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Maddalena Scarperi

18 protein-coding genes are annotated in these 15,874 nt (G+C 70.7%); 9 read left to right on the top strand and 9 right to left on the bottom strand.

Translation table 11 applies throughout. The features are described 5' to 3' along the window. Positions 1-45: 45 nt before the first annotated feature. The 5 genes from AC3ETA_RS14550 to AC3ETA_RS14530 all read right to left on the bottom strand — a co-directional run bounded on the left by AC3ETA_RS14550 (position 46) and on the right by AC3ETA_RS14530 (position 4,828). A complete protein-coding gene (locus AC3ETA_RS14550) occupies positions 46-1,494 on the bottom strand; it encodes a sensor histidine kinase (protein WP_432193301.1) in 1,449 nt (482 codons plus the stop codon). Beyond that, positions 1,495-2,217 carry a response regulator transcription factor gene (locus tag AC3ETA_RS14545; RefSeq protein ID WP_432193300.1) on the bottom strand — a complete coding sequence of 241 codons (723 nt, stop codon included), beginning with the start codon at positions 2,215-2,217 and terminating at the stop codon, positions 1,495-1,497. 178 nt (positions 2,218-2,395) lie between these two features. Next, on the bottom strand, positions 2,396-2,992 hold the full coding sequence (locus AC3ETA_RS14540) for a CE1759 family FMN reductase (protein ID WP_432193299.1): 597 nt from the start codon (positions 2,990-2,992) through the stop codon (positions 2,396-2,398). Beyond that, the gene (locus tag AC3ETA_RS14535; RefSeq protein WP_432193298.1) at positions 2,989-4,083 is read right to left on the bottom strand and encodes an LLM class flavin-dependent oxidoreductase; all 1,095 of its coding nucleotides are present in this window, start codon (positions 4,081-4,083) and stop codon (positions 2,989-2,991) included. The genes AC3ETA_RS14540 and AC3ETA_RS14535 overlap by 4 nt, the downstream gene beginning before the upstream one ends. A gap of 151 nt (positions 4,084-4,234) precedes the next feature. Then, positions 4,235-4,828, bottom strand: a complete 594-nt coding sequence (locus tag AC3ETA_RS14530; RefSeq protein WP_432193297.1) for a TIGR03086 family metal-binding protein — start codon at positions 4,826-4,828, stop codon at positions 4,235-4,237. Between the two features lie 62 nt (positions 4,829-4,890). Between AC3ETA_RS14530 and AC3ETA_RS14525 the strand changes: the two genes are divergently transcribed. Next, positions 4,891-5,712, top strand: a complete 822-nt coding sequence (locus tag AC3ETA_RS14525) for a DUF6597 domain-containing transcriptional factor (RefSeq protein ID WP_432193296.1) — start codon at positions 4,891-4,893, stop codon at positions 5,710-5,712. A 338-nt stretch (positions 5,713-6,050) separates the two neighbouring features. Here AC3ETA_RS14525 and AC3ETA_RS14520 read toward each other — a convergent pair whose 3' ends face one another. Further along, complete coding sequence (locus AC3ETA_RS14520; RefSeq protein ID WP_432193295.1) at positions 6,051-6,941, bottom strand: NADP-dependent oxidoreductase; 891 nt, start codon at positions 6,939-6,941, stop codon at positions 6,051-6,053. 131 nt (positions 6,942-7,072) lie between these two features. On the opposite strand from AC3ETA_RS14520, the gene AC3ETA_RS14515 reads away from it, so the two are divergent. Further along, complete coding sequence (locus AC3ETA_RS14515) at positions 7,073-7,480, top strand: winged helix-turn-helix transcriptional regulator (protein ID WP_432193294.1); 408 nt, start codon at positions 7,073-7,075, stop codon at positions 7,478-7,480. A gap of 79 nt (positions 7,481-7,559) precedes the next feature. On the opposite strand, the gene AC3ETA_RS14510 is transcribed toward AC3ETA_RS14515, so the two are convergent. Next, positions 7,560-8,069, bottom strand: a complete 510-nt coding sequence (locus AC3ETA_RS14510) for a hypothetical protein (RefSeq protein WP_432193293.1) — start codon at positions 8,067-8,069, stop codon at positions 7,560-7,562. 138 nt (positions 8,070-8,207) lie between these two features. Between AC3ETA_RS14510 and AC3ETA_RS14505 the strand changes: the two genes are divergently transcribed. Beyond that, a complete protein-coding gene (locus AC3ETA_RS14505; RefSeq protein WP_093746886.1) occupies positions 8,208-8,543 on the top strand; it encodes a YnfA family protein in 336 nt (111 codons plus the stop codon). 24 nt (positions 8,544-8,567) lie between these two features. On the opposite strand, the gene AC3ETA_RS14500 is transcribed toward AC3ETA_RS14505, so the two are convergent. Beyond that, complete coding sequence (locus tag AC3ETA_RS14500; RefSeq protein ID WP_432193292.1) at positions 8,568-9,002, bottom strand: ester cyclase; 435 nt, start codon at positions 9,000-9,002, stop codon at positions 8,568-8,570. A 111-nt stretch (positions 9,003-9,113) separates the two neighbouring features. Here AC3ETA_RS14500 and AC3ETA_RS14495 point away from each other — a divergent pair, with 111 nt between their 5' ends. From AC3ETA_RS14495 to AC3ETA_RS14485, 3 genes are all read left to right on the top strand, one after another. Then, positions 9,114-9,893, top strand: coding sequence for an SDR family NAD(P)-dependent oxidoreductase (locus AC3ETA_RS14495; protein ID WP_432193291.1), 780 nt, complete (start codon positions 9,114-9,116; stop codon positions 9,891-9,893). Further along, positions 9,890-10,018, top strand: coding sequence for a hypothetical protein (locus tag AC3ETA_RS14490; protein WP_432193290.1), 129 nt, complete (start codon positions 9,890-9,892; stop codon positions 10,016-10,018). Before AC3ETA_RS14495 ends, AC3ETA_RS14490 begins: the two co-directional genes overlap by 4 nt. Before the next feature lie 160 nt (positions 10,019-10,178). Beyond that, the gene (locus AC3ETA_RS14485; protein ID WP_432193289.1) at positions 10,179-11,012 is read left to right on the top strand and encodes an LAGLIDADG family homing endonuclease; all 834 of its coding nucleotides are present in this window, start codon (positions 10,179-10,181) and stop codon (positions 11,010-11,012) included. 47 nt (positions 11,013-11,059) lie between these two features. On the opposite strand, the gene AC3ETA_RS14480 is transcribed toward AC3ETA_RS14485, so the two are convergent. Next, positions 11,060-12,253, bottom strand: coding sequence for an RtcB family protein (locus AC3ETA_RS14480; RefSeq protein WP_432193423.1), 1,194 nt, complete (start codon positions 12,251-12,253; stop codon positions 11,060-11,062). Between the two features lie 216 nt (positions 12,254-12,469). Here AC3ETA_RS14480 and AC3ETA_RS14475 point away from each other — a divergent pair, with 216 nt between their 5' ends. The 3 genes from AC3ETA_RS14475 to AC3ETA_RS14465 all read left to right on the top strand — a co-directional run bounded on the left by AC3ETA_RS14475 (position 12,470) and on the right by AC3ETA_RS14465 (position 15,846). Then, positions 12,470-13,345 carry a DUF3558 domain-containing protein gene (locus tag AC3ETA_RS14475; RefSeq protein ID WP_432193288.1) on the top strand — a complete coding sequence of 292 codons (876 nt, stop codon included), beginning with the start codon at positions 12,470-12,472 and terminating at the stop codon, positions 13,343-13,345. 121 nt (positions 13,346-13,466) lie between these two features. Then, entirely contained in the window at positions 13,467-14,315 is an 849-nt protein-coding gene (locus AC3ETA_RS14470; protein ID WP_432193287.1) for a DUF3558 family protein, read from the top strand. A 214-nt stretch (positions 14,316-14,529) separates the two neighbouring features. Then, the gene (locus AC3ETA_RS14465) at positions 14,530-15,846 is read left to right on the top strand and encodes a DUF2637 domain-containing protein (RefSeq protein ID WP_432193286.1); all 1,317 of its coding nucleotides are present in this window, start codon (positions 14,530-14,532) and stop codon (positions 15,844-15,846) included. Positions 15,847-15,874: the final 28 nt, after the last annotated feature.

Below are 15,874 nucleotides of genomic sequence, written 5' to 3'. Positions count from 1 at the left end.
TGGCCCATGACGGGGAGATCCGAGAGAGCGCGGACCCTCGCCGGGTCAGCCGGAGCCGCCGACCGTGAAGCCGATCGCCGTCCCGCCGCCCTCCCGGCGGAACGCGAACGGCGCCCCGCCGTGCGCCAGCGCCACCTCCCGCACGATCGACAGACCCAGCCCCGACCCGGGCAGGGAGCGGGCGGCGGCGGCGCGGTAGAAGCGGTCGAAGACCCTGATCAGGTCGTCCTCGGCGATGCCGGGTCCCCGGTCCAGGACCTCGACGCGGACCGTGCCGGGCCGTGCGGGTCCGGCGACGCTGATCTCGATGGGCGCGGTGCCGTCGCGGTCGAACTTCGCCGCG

I joined the Graduate Group in Ancient History at Penn in Fall 2020. Before then, I gained my BA and MA in Classics at the University of Trento. There I was an active member of the Laboratorio di Scienze dell’Antichità, and I worked on two different research projects under the supervision of Maurizio Giangiulio and Elena Franchi. I first dug into the religious history of Sparta, focusing on the festival of the Hyakinthiai and on the crucial role it played in the periodic renovation of the civic body and collective identity of the Spartan polis. During my master I broadened my interests to include Herodotus’ Histories, and in my Master thesis I attempted a close reading of some passages of the text (those related to the Spartan king Cleomenes I), trying to shed light on the intricate interplay between Herodotus’ declared intent of “telling what he had been told” and his active reworking of the material at his disposal so as to make it fit into his broader interpretation of history and of the role played by humans within it, a process which becomes particularly evident, I believe, in his accounts of powerful leaders. Since 2021, I have been a member of the steering committee of the Herodotus Helpline, a world-wide community of scholars dedicated to the study Herodotus and his work (you can check out the Herodotus Helpline’s past and upcoming seminars, publications, call for papers and other activities here). During my time at Penn, I have expanded my research interests to include Mediterranean mobility and post-colonial approaches to the history of marginalized and silenced communities, with an emphasis on Laconia and Magna Graecia. I am currently preparing a dissertation on Metapontum, where I look at both textual sources and material evidence to explore the lives of Metapontine local dwellers from a post-colonial, multi-scalar, and gender-based perspective (more about my dissertation project here).